Both of these episodes do a great job of showing just how wrong Frasier is in his thought that his Harvard degree means he has everything figured out. Bulldog may be a lecherous pervert, but Frasier was no better a friend to Roz. He bailed on her because he had opera tickets (to be fair, he was physically holding other people’s tickets, but he could have come back afterward), leaving her alone with Bulldog, the very man he believes is destined to hit on her. Frasier can’t imagine that there was even the slightest chance that Bulldog desired Roz for her producing skills. And in “Seat of Power,” Frasier’s voice drips with contempt when he says that he and Niles are at the “mercy of tradesmen.” In Frasier’s “circle of life,” he and Niles are the elite who rely upon the unwashed masses for the dirty work and to provide them with money. That they must rely on them is a necessary evil. The Kriezels challenge the Cranes’ views of tradesmen, revealing that they live lives worthy of envy (read: they have enough money to afford luxury vehicles) and that at least one of them can be reasonable.

Danny and Niles

Ashley: Frasier comes to realize that Roz is essential for his success. But the end of the episode proves he’s right about Bulldog and his smug expression to Roz as he says “I’m listening” irritated me a little bit. We the audience know that Roz is great at her job, and she brings a lot of success to Bulldog’s show as well, but the final scene kind of makes it moot: Bulldog’s goal was to get Roz in bed and Frasier was right. He even dismisses her in the opening scene of the episode, telling Seattle that Roz has never been married and has “squeezed more fruit than Tropicana” when she lends her opinion on dating to a caller.

Knowing your thoughts on Niles’ behavior towards Daphne, what did you think about her statement to Frasier and Roz about gift-giving, i.e. her assumption that Niles giving her gifts was harmless and he wasn’t “after anything”?

I thought it was rather profound that Niles was able to get through to Danny and fully analyze him. He manages to make a breakthrough and Niles can accept the bullying and put it past him. Frasier meanwhile, despite his Harvard education, seeks revenge in the most juvenile manner (because “living well” won’t cut it in this instance) and shoves Billy’s head in the toilet. But, like you said, Danny can be reasonable and be open to change while Billy is not. The Kriezels and Cranes end up being very similar in this episode. Both sets of brothers are successful in their careers and can afford nice things. The younger brothers figure out what their issues are and works towards solving them while the older brothers never change and lapse into their juvenile selves.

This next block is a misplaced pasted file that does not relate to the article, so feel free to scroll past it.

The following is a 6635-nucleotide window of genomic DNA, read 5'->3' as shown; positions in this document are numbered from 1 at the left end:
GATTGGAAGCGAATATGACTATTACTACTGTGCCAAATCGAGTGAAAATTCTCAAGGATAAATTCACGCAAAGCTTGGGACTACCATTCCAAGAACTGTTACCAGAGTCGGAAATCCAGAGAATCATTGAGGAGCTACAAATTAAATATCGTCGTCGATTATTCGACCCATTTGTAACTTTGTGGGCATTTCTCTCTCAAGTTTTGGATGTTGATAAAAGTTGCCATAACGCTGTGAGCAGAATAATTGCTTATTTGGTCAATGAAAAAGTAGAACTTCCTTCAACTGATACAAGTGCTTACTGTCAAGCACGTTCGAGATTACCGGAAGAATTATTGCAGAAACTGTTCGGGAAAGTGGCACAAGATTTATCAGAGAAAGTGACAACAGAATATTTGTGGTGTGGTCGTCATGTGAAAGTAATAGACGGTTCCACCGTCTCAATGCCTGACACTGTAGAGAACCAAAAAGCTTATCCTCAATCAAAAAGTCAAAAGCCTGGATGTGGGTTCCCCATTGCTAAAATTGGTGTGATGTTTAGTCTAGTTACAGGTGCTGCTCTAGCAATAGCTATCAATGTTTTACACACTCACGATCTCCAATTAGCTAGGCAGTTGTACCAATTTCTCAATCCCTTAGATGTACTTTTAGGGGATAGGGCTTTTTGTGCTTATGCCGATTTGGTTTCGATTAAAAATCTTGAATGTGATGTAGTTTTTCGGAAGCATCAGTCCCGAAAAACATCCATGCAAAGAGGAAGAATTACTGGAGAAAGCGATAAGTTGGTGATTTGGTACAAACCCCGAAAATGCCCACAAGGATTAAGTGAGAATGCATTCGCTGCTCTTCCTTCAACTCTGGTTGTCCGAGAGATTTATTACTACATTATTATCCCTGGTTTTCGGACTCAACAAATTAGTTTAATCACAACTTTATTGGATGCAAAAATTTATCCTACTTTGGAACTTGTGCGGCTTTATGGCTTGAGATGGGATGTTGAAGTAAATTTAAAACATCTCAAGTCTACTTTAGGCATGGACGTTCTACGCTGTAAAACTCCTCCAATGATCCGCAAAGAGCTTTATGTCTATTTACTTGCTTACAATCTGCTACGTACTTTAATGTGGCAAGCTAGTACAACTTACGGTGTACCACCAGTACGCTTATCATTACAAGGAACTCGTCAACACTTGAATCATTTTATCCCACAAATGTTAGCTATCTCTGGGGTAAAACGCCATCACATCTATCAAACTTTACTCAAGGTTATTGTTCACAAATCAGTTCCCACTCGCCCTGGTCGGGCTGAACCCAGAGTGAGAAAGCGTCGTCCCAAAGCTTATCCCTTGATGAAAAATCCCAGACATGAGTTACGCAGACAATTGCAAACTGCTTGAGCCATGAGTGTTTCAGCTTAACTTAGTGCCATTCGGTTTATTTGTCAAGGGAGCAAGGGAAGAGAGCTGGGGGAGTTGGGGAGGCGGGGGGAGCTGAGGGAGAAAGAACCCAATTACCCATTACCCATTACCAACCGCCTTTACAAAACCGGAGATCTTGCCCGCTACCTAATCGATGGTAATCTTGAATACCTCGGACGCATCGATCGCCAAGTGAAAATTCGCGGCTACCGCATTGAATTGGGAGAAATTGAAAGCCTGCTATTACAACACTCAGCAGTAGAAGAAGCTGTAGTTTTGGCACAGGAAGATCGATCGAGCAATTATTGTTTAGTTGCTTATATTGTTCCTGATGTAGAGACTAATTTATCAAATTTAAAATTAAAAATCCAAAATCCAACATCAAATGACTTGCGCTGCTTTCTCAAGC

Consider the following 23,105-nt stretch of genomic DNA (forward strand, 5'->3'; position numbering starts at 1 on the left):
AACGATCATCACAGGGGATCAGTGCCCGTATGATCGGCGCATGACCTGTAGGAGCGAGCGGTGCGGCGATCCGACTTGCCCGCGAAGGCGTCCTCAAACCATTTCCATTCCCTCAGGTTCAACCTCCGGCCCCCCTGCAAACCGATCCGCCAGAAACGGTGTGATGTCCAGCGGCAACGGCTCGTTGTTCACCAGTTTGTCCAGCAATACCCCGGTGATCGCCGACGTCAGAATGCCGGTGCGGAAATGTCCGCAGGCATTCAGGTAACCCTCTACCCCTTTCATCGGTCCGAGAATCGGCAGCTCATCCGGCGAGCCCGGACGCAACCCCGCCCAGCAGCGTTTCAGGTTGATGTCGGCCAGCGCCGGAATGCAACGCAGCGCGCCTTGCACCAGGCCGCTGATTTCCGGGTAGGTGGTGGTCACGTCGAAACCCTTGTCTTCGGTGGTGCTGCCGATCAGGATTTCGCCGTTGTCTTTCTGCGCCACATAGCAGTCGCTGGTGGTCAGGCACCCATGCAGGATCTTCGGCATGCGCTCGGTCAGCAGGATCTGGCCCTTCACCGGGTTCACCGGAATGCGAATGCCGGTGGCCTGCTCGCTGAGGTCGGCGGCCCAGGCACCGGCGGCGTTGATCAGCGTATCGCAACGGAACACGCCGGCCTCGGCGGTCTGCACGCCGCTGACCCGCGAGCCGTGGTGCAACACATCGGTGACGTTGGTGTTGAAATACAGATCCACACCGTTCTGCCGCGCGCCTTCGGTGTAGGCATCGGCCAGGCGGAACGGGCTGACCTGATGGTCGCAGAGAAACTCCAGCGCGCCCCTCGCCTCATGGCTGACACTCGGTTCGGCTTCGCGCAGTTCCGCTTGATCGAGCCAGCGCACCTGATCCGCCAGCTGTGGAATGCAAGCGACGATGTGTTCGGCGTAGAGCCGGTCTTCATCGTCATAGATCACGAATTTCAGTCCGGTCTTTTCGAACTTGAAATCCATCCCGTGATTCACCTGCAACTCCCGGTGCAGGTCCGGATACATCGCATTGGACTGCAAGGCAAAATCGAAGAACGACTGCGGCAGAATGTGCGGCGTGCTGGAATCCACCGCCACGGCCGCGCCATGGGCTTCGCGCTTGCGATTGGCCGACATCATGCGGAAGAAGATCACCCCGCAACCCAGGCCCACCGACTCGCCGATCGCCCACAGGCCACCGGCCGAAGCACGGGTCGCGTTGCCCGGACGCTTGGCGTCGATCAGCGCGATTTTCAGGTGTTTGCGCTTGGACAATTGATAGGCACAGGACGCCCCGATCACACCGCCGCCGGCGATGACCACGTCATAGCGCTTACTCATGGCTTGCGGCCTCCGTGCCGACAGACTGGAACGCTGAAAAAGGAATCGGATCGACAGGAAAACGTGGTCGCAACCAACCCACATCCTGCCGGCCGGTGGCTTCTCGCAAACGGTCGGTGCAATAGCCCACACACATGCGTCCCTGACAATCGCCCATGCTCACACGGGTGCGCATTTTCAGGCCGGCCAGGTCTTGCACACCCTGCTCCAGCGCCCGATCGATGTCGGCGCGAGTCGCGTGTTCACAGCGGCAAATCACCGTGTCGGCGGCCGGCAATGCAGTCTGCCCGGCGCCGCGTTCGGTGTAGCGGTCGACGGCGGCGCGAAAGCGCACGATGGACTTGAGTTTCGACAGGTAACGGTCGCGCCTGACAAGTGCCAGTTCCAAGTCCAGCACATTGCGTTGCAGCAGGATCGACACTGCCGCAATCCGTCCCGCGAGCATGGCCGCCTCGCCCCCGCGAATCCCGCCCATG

Andrew: I agree about the end of “Roz in the Doghouse”; just because Frasier was right about Bulldog doesn’t give him the moral high ground, and his “victory” annoyed me. He got to keep his pride and rub Roz’s face in his “rightness” after an episode about how he took her for granted.

Frasier is Right

Daphne’s sheer obliviousness to Niles’ desire for her is strange, seeing as how he nearly kissed her and she called him out on it. Her awareness of Niles’ feelings seems to fluctuate based on the episode. As Frasier is a sitcom, the jokes are important, and this particular detail isn’t too important to the world’s story, so I’m ok with her awareness changing to serve an innocuous joke.

I love how Frasier and Niles need each other to talk them down from their darker impulses. Remember how in “The Crucible,” Frasier was going to throw a brick through the art gallery’s window until Niles talked him down? But in the process, Frasier told Niles something that made him upset, and Niles ends up throwing the brick. Here, Niles burns to get back at Danny, but Frasier talks him down, reminding him that he’s a psychiatrist and that he solves his problems through words and reason. Unfortunately for Frasier, Niles isn’t around to remind him of his own advice, and he succumbs to the very thing he talked Niles down from.